User name: eddemo Password: fafsatest
Fill out the FAFSA every year on January 1st, estimating your financial information. After you do your taxes each year, just update your financial information at that time. Getting the estimate in on January 1st can increase your chances of financial aid - remember that money is often first-come, first-served.
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The FAFSA is the Free Application for Federal Student Aid. You can get information at www.fafsa.ed.gov. Here are the basics:
Completing the FAFSA feels like filling out the IRS tax forms.
Filling out the FAFSA can result in significant financial aid, even if you aren't low income.
The federal government uses the information to determine how much money they think you can afford to pay for college. Isn't THAT a laughable concept! Ha!
It is also used by many colleges (not all) to determine financial aid you may receive.
Fill out the FAFSA on January 1st of the student's senior year of high school, and make that your New Year's Day tradition. Repeat that process every January 1st until your youngest child has graduated college.
The FAFSA (Free Applications for Federal Student Aid) is a financial form that helps the federal government determine your financial "need." I just think the whole concept is hilarious, really! Just imagine the federal government somehow knowing exactly what you can afford to spend on college! OK, stop laughing! Now let's get serious!
The FAFSA is the basis for many college scholarships. Seniors need to fill out the FAFSA as soon as possible each year. In fact, many colleges suggest that parents spend each New Year's Day filling out the FAFSA. Now really, what could be more fun?
Is it worth the hassle? Let’s look at this really closely for a moment. I have mentioned that rarely do people pay “sticker price” for a college. I love to read about how the AVERAGE parent saves 43% of the average college costs – in both public and private school!
While you could conclude that you still need to panic about the cost, I prefer to look at the bright side. College costs are not as astronomical as they appear on the brochures.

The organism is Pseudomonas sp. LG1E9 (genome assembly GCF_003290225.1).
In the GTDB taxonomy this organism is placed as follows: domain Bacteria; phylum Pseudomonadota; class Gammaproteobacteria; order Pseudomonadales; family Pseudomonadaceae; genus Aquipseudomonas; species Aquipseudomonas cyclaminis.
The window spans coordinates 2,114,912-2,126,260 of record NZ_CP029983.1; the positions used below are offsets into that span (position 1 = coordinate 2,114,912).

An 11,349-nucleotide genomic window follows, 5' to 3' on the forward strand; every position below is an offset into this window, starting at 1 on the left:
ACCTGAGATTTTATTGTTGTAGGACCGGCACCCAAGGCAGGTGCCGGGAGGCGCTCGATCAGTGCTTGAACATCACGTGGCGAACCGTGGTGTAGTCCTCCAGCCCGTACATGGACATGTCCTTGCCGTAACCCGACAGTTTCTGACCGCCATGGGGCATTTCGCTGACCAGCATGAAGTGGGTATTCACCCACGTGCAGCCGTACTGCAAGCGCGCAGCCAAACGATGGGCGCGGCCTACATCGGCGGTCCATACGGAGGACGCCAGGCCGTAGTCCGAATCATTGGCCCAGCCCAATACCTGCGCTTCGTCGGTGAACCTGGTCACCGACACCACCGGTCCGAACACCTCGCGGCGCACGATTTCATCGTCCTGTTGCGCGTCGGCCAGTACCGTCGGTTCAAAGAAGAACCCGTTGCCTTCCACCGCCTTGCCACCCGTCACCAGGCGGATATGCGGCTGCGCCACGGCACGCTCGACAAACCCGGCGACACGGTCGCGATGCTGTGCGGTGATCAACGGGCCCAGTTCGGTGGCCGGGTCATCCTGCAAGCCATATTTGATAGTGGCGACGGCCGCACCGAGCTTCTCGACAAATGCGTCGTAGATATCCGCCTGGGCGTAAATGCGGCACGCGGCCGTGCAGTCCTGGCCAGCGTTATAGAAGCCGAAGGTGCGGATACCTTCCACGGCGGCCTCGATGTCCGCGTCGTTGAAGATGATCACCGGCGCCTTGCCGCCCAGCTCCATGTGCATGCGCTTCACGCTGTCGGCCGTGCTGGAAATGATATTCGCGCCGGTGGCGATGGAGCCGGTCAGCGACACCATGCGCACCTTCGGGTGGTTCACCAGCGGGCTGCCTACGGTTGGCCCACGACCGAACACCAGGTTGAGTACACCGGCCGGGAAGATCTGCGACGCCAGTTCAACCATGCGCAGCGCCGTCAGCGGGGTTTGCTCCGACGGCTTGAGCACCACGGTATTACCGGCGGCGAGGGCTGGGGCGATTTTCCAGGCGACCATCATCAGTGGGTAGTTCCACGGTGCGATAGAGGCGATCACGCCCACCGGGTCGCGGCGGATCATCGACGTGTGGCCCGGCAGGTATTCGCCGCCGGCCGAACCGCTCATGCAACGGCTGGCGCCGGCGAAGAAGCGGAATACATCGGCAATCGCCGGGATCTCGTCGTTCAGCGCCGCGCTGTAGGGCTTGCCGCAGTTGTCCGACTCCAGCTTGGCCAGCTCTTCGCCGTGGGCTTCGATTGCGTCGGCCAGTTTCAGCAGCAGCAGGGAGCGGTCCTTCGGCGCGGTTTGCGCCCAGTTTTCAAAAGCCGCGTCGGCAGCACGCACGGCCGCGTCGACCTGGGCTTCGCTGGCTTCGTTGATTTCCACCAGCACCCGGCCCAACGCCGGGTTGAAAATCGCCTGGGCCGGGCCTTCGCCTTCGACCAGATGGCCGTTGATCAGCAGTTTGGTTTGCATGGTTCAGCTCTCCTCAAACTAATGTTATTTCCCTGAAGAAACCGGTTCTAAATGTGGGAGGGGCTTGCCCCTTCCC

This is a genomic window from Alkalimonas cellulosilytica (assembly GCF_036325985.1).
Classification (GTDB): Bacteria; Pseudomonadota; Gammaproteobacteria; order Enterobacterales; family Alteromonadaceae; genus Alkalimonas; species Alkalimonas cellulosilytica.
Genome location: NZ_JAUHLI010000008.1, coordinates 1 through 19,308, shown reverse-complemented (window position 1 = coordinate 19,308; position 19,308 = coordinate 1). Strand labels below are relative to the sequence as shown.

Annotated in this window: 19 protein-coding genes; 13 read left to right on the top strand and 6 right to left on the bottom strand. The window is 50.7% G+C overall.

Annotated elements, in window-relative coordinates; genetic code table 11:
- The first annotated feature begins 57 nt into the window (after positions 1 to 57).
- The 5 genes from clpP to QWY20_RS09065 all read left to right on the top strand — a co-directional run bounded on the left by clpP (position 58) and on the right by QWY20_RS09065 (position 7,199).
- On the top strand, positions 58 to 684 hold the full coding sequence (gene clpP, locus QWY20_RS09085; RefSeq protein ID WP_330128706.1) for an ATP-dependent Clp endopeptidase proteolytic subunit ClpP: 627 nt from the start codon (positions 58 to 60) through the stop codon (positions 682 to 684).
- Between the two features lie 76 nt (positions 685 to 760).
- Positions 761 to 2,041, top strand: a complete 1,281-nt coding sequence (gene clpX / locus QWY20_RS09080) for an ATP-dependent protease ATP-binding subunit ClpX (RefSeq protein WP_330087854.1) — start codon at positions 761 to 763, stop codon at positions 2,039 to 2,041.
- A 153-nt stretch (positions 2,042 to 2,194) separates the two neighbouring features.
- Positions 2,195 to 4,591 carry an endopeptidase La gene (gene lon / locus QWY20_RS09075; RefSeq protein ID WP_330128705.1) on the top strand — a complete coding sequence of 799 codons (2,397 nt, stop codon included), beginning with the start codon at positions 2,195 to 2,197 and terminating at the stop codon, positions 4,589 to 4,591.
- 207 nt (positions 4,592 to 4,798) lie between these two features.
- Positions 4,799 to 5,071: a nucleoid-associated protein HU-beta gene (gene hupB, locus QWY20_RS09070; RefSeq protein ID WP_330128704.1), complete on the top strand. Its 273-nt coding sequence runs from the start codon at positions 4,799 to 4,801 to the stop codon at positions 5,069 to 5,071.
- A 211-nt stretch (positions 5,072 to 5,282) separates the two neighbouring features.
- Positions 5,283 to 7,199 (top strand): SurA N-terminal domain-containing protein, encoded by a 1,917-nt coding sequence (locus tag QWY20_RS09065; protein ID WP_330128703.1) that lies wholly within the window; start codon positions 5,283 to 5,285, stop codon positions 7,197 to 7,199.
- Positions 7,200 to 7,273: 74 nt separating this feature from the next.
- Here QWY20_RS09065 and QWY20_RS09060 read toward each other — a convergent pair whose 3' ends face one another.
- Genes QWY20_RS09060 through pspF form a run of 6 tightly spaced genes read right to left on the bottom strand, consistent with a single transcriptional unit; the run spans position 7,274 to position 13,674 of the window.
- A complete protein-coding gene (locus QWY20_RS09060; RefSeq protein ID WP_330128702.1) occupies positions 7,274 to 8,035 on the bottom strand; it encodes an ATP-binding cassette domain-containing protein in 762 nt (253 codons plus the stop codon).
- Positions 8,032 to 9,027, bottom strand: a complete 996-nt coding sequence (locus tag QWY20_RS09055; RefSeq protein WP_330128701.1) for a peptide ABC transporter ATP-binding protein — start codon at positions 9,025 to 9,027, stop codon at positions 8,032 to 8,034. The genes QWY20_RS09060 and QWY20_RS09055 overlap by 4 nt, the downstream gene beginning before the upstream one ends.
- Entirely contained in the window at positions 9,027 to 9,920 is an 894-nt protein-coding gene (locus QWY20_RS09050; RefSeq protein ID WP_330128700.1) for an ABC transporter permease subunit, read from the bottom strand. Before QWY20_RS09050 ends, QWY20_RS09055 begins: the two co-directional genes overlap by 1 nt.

There are people who believe you “should not” save for college because the more you save, the less that will be awarded to you through the FAFSA. Here is an article that says that saving money will not hurt you (at least with financial aid.)
For our family, we did what we could to save for college, knowing full well that we couldn’t save enough to pay the “sticker price” for a private school. We tried to save enough for the kids to attend a public university while living at home. That way, if they didn’t get ANY scholarships, we could still afford college.
Our FAFSA results confirmed that we weren’t penalized for our savings at all. Each family is unique, of course, but don’t hesitate to save for college because you think it will cost you in financial aid.
To get more information, there is a video that can explain everything. It's called "The Five-Minute FAFSA Video" available on the Fastweb site.
Plan ahead, because you need to get a PIN number from the federal government in order to fill out the FAFSA. Not surprisingly, it takes the government a while to get you the PIN once you request it! Ask for your PIN in mid-December, so you'll be ready for January 1, and the big FAFSA party!
Not planning for financial aid is a mistake, but not the biggest mistake you can make when your kids are in high school. Here is a resource that will help you avoid some real whoppers during homeschool high school.
I saw this article about saving money from college, and it had some interesting tidbits. Here is the paragraph that caught my attention:
In 2007, according to the College Board, the average financial aid package totaled $9,500 covering 43% of tuition, fees, and room and board for one year at the average four-year college, public or private. This underscores the need for families to save in a dedicated college savings account to supplement the remaining costs. However, 60% of parents think that if they save too much toward their child's future education that it could negatively affect their child's chances of receiving financial aid. And that is just one myth about saving for college. Here are the other seven.
Let's look at this really closely for a moment. I have mentioned that rarely do people pay "sticker price" for a college. I love to read about how the AVERAGE parent saves 43% of the average college costs - in both public and private school! This article implies that we should therefore panic about the cost. I like to look at the bright side, though. On the bright side, college costs are not as astronomical as they appear on the brochures.